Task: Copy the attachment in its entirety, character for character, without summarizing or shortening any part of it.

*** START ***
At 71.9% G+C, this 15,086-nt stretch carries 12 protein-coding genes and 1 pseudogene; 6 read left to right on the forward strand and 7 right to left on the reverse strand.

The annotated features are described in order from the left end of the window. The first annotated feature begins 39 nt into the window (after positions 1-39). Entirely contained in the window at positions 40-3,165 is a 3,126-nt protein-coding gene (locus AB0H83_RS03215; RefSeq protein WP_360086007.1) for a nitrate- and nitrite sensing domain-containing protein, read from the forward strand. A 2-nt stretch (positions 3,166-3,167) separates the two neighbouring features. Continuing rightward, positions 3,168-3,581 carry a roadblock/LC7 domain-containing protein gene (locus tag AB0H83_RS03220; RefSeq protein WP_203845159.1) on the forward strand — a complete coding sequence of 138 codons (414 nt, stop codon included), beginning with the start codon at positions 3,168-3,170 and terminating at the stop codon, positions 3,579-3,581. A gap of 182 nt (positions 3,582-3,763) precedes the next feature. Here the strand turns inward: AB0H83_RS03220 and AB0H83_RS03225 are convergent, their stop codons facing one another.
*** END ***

At 71.9% G+C, this 15,086-nt stretch carries 12 protein-coding genes and 1 pseudogene; 6 read left to right on the forward strand and 7 right to left on the reverse strand.

The annotated features are described in order from the left end of the window. The first annotated feature begins 39 nt into the window (after positions 1-39). Entirely contained in the window at positions 40-3,165 is a 3,126-nt protein-coding gene (locus AB0H83_RS03215; RefSeq protein WP_360086007.1) for a nitrate- and nitrite sensing domain-containing protein, read from the forward strand. A 2-nt stretch (positions 3,166-3,167) separates the two neighbouring features. Continuing rightward, positions 3,168-3,581 carry a roadblock/LC7 domain-containing protein gene (locus tag AB0H83_RS03220; RefSeq protein WP_203845159.1) on the forward strand — a complete coding sequence of 138 codons (414 nt, stop codon included), beginning with the start codon at positions 3,168-3,170 and terminating at the stop codon, positions 3,579-3,581. A gap of 182 nt (positions 3,582-3,763) precedes the next feature. Here the strand turns inward: AB0H83_RS03220 and AB0H83_RS03225 are convergent, their stop codons facing one another.